Swine Flu on a Cruise

Swine flu has been a problem in the past for cruisers and cruise ships, and even though the panic is over, it's good to be informed.

cruise ship swine flu

Tips and Advice About the Swine Flu that WAS on Cruise Ships

Swine flu is aptly called by that name because it is a strain of the influenza virus usually found in pigs. These days, however, it seems to be a unique combination of different strains of the influenza virus that are usually found separately in pigs, birds and humans.

Symptoms of swine flu, not unlike those of the common flu we all face in the winter months, can include headaches, fever, coughing, chills, nausea, diarrhoea and muscle aches.

Anti-viral drugs, if begun as soon as possible after symptoms appear, can ease the severity of the disease once contracted. However, most cases of the swine flu in the USA, Canada, and Europe in 2009 needed nothing more than home care and a little sympathy from loved ones.

On a cruise, the responsibility for taking care that the swine flu does not reach pandemic proportions is, as for the norovirus, largely up to the passengers and crew.

The same common sense rules apply.

Avoid hand contact with surfaces that are commonly touched by many other hands, like stair and corridor rails, buffet utensils, elevator buttons. Don’t touch anything unless you absolutely have to – and then try to use another part of the body.

It’s not uncommon these days to see folk pressing elevator buttons with their elbows.

Make sure that you keep your hands away from your face. The eyes, nose and mouth show “welcome” signs to viruses and bacteria. In fact, any moist opening into the body is a welcome entry.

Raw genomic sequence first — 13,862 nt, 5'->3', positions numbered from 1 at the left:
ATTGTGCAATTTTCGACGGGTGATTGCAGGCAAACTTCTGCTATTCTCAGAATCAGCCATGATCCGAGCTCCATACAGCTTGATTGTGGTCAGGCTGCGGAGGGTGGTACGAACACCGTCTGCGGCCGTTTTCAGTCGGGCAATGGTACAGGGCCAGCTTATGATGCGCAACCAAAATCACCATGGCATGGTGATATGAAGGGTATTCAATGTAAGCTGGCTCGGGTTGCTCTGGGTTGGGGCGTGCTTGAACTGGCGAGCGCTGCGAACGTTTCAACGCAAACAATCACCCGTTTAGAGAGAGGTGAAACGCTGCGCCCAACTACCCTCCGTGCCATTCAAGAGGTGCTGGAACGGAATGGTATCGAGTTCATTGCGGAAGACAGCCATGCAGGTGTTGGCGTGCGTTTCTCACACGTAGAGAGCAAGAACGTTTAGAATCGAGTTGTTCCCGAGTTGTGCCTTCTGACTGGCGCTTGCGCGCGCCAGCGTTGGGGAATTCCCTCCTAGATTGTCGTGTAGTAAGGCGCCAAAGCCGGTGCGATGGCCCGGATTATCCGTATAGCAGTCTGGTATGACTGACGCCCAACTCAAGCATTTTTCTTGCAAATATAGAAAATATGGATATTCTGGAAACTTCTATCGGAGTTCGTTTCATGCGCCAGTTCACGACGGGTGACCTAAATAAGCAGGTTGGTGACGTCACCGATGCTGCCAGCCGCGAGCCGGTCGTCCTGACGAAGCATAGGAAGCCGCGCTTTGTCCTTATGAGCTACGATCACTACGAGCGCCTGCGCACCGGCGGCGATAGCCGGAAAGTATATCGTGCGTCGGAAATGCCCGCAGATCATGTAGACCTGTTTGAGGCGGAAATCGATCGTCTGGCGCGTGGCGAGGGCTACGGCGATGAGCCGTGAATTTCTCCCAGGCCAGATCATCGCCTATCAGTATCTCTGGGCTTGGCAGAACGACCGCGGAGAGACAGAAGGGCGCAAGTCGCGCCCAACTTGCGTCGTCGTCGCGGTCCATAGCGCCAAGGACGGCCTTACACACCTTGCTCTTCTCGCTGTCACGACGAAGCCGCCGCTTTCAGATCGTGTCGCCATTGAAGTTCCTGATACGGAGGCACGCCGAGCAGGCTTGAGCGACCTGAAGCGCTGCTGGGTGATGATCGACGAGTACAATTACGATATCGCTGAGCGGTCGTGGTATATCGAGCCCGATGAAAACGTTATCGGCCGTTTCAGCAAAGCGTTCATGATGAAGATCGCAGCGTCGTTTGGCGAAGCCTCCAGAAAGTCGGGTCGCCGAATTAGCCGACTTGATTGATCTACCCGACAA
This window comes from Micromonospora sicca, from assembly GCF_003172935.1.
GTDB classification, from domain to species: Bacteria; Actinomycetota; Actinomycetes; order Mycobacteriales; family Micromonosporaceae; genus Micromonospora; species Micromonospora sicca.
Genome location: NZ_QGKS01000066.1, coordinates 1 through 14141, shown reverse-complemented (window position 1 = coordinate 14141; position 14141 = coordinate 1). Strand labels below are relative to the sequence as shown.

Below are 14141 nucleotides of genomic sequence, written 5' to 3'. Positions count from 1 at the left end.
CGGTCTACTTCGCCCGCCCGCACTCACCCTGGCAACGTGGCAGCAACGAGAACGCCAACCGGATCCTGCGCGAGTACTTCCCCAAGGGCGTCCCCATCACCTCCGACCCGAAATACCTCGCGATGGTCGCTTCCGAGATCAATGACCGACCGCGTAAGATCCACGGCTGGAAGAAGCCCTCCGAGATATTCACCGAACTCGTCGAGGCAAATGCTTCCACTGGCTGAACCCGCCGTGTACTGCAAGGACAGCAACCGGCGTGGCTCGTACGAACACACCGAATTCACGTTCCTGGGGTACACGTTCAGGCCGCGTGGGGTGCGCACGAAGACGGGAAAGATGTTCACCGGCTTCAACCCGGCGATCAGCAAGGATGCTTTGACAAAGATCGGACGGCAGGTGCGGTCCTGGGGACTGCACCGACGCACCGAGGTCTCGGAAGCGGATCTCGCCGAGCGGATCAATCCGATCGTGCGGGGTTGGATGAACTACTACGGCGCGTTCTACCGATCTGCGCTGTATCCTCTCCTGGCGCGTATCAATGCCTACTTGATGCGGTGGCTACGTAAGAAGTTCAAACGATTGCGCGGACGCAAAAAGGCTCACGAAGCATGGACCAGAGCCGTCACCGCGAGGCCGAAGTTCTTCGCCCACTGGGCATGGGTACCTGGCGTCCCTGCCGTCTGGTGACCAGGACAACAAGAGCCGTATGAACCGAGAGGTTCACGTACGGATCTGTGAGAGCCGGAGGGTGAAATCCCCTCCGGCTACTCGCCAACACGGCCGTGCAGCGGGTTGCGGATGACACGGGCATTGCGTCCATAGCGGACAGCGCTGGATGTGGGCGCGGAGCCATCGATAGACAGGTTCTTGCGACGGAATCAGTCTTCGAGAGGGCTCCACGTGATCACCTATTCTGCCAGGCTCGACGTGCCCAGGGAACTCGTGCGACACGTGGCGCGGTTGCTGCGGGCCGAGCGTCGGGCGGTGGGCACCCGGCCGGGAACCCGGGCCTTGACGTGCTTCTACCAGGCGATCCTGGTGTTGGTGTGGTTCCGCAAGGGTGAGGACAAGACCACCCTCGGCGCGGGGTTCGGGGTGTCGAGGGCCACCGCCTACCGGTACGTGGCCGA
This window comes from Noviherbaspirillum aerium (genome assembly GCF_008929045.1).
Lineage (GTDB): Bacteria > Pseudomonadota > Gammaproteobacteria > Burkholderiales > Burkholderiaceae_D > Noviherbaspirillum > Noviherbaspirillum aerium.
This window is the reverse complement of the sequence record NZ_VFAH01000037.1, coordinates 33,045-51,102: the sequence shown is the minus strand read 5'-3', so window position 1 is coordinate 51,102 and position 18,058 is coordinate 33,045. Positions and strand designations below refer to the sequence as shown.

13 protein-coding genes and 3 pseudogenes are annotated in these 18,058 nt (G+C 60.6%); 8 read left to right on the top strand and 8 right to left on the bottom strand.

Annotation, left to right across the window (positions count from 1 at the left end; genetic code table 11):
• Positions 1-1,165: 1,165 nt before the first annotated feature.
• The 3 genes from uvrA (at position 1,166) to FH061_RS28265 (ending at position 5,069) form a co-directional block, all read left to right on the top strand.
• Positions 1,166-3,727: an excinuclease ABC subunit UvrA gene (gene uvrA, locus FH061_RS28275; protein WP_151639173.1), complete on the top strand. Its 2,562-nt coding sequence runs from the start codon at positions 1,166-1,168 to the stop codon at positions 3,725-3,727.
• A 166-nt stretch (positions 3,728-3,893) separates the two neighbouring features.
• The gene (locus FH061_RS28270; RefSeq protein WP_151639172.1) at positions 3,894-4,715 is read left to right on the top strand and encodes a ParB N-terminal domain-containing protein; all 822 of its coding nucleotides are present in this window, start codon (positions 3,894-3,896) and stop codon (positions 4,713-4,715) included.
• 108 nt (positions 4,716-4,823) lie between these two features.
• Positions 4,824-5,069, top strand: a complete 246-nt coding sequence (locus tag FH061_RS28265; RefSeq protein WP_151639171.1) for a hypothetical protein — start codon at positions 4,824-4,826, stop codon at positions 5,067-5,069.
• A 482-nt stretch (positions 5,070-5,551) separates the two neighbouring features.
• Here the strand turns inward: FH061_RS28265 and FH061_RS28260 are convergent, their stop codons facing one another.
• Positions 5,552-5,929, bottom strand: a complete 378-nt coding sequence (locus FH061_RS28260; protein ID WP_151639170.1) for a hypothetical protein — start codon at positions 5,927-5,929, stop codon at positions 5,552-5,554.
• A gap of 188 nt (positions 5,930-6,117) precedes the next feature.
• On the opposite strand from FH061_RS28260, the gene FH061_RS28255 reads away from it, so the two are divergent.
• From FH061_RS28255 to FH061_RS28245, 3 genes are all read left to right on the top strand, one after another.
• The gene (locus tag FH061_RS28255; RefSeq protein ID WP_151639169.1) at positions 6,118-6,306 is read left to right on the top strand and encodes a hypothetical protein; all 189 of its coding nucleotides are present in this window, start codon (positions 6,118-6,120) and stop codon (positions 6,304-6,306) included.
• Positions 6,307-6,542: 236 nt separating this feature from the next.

Wash your hands as often as possible, making sure to use plenty of soap and warm water and to wash thoroughly for at least 20 seconds. Some even suggest that two washings, one after the other is ideal.

If you are not able to get to a bathroom to wash your hands, even when hands ae not visibly dirty, use a waterless alcohol-based hand gel with at least 60% alcohol. Many cruise ships offer this at all points of entry to public rooms.

Most cruise ships are flooding their guests with educational videos for crew and passengers alike about infectious illnesses like swine flu and the norovirus and how to avoid contracting them. They are also providing guests with Swine Flu information from the US Centers for Disease Control and Prevention.

If you are on a cruise and are unfortunate enough to contract the swine flu or any other influenza type disease, you MUST inform the ships doctor at once, and take your part in making sure the virus does not spread. This usually involves staying in your cruise stateroom, and when you have to go out, making sure that you cover up your sneezes and your coughs. If there’s no time to fumble for your handkerchief or tissues, use your elbow!

Be aware also that on many cruise ships, any passengers embarking and showing signs of a respiratory illness will NOT be allowed to board the ship.

 Cruise Advice - Tips

• Running on a Cruise

• Advice for an Alaska cruise
• Avoiding putting on weight
• Bringing Alcohol Onboard
• Cabin Fever
• Child Free Cruises
• Choosing a Cabin
• Cold Climate Cruising
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• Norovirus/Norwalk
• Packing for a Cruise
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• Phoning from a Cruise
• Rewards Programs
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• Seasickness
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• Smoking on Cruise Ships
• Sun and the Topics
• Swine Flu
• Table Assignments
• Taking Alaska photos
• The real cost of cruises
• Tipping on Cruises

 Ship's Doctor

Medical expert and travel enthusiast Joe Springfield offers some tips and advice about typical travel concerns.

• cabin fever
• cold climates
• food poisoning
• jet lag
• norwalk virus
• seasickness
• tropical concerns

For more advice on all sorts of topics, take a look at the Prow's Edge Cruise Forums and Cruise Message Boards and see what fellow passengers have to say about cruises.

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